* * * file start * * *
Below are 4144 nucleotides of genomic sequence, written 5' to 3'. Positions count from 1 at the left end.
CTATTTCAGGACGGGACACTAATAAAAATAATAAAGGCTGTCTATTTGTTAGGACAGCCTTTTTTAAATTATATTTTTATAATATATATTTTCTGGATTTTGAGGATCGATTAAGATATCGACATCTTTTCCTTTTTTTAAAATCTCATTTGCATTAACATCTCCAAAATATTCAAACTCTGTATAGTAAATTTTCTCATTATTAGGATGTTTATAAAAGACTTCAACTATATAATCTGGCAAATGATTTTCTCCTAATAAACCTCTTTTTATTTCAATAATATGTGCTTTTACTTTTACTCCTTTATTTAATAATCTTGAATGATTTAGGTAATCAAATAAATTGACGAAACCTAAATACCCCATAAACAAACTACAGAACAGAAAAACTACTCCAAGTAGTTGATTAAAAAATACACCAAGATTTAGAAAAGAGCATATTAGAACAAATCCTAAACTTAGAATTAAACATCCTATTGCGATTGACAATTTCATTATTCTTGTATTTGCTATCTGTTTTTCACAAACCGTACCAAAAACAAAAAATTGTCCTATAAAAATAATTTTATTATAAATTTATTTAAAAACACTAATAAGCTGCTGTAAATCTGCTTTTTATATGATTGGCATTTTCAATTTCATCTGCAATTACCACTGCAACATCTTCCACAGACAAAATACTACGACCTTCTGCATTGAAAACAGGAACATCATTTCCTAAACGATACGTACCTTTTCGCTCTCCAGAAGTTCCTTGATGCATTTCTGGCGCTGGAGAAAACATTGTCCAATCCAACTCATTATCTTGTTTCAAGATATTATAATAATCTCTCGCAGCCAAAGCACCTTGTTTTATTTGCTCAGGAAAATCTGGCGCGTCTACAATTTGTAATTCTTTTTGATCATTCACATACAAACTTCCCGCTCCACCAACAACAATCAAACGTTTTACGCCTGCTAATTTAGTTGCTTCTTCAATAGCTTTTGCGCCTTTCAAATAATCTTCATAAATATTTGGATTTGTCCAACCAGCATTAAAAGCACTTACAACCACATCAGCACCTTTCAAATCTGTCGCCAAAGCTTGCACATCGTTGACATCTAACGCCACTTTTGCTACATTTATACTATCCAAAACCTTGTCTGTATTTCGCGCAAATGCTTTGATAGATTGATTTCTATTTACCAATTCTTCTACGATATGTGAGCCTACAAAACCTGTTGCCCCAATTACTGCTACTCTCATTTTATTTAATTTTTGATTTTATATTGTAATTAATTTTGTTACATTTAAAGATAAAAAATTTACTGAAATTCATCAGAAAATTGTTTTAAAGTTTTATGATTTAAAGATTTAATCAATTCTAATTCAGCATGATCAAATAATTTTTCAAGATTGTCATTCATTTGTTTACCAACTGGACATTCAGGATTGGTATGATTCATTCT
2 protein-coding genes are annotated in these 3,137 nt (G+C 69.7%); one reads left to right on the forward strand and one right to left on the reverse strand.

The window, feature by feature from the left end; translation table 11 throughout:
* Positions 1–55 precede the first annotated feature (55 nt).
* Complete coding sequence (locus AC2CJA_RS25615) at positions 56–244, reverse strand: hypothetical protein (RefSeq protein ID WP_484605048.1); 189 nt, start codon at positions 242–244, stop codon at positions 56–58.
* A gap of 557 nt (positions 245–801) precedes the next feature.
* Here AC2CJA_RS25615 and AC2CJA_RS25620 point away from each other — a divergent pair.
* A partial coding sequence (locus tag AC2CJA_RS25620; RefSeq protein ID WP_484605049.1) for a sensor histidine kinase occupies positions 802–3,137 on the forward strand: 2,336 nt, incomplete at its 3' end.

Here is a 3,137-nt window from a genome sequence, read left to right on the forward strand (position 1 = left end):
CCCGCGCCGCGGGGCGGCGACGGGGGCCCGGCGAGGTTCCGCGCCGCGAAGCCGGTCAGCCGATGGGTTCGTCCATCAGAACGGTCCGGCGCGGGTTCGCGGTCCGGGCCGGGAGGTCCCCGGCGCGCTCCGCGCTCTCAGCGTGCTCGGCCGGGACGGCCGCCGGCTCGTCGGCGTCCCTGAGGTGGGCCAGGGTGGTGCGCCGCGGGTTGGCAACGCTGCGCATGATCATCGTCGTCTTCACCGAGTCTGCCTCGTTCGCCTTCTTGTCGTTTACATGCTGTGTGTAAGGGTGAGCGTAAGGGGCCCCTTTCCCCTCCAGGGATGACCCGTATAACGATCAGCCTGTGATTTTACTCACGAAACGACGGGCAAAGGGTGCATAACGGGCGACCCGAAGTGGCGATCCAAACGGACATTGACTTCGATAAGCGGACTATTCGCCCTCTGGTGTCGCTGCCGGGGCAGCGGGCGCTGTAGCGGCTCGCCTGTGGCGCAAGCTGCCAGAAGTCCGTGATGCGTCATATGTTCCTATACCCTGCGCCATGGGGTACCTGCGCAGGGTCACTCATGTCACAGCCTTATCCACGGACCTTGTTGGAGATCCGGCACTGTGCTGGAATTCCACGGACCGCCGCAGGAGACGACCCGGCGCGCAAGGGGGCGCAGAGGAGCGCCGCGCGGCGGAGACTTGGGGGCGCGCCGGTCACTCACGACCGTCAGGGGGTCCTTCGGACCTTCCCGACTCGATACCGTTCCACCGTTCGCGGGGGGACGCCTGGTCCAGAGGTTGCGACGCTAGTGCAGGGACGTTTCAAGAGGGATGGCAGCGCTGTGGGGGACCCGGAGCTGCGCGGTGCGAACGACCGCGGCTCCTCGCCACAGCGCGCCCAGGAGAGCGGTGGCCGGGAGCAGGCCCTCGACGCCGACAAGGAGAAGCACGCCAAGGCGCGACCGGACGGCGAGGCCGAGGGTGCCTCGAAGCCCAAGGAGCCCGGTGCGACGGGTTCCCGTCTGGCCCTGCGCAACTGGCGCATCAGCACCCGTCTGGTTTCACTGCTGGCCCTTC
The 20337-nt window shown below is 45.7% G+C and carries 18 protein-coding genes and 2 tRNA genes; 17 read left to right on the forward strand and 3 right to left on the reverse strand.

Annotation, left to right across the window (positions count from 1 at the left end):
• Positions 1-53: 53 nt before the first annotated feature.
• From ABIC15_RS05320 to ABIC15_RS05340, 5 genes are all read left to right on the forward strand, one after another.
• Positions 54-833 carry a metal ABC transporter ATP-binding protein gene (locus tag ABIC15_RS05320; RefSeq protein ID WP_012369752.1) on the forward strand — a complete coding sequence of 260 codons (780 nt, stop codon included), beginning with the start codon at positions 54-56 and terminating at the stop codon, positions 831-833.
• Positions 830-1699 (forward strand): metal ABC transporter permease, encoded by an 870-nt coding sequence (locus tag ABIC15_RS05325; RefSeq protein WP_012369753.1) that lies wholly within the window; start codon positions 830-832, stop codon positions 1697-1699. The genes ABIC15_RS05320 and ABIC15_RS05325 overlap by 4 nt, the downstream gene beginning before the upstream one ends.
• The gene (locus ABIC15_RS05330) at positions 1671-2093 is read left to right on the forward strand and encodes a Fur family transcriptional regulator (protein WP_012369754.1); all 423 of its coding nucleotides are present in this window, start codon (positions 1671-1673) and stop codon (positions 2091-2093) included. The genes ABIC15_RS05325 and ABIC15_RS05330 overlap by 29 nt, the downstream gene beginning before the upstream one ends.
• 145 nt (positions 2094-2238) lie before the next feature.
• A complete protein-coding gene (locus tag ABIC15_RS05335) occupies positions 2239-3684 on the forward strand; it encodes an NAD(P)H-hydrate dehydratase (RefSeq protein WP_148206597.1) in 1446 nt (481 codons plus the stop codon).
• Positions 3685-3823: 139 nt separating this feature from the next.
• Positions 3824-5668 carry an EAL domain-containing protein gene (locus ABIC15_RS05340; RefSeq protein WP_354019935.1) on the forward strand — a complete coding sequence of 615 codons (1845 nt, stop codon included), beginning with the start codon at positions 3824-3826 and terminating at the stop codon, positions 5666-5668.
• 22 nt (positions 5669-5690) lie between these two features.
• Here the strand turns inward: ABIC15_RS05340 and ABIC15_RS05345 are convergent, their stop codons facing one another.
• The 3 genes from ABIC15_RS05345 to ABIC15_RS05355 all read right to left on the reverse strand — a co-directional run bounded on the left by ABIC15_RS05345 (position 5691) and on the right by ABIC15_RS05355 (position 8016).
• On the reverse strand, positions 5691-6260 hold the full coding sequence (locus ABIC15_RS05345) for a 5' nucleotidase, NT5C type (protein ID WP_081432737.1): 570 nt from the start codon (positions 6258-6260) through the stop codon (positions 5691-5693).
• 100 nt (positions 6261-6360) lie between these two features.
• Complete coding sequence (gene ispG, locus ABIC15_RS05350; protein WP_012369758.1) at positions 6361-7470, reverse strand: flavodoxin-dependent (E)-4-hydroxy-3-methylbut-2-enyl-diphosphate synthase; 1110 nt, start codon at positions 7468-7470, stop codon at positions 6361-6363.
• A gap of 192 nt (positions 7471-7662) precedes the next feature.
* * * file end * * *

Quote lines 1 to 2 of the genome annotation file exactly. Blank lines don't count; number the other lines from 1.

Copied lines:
Below are 4144 nucleotides of genomic sequence, written 5' to 3'. Positions count from 1 at the left end.
CTATTTCAGGACGGGACACTAATAAAAATAATAAAGGCTGTCTATTTGTTAGGACAGCCTTTTTTAAATTATATTTTTATAATATATATTTTCTGGATTTTGAGGATCGATTAAGATATCGACATCTTTTCCTTTTTTTAAAATCTCATTTGCATTAACATCTCCAAAATATTCAAACTCTGTATAGTAAATTTTCTCATTATTAGGATGTTTATAAAAGACTTCAACTATATAATCTGGCAAATGATTTTCTCCTAATAAACCTCTTTTTATTTCAATAATATGTGCTTTTACTTTTACTCCTTTATTTAATAATCTTGAATGATTTAGGTAATCAAATAAATTGACGAAACCTAAATACCCCATAAACAAACTACAGAACAGAAAAACTACTCCAAGTAGTTGATTAAAAAATACACCAAGATTTAGAAAAGAGCATATTAGAACAAATCCTAAACTTAGAATTAAACATCCTATTGCGATTGACAATTTCATTATTCTTGTATTTGCTATCTGTTTTTCACAAACCGTACCAAAAACAAAAAATTGTCCTATAAAAATAATTTTATTATAAATTTATTTAAAAACACTAATAAGCTGCTGTAAATCTGCTTTTTATATGATTGGCATTTTCAATTTCATCTGCAATTACCACTGCAACATCTTCCACAGACAAAATACTACGACCTTCTGCATTGAAAACAGGAACATCATTTCCTAAACGATACGTACCTTTTCGCTCTCCAGAAGTTCCTTGATGCATTTCTGGCGCTGGAGAAAACATTGTCCAATCCAACTCATTATCTTGTTTCAAGATATTATAATAATCTCTCGCAGCCAAAGCACCTTGTTTTATTTGCTCAGGAAAATCTGGCGCGTCTACAATTTGTAATTCTTTTTGATCATTCACATACAAACTTCCCGCTCCACCAACAACAATCAAACGTTTTACGCCTGCTAATTTAGTTGCTTCTTCAATAGCTTTTGCGCCTTTCAAATAATCTTCATAAATATTTGGATTTGTCCAACCAGCATTAAAAGCACTTACAACCACATCAGCACCTTTCAAATCTGTCGCCAAAGCTTGCACATCGTTGACATCTAACGCCACTTTTGCTACATTTATACTATCCAAAACCTTGTCTGTATTTCGCGCAAATGCTTTGATAGATTGATTTCTATTTACCAATTCTTCTACGATATGTGAGCCTACAAAACCTGTTGCCCCAATTACTGCTACTCTCATTTTATTTAATTTTTGATTTTATATTGTAATTAATTTTGTTACATTTAAAGATAAAAAATTTACTGAAATTCATCAGAAAATTGTTTTAAAGTTTTATGATTTAAAGATTTAATCAATTCTAATTCAGCATGATCAAATAATTTTTCAAGATTGTCATTCATTTGTTTACCAACTGGACATTCAGGATTGGTATGATTCATTCT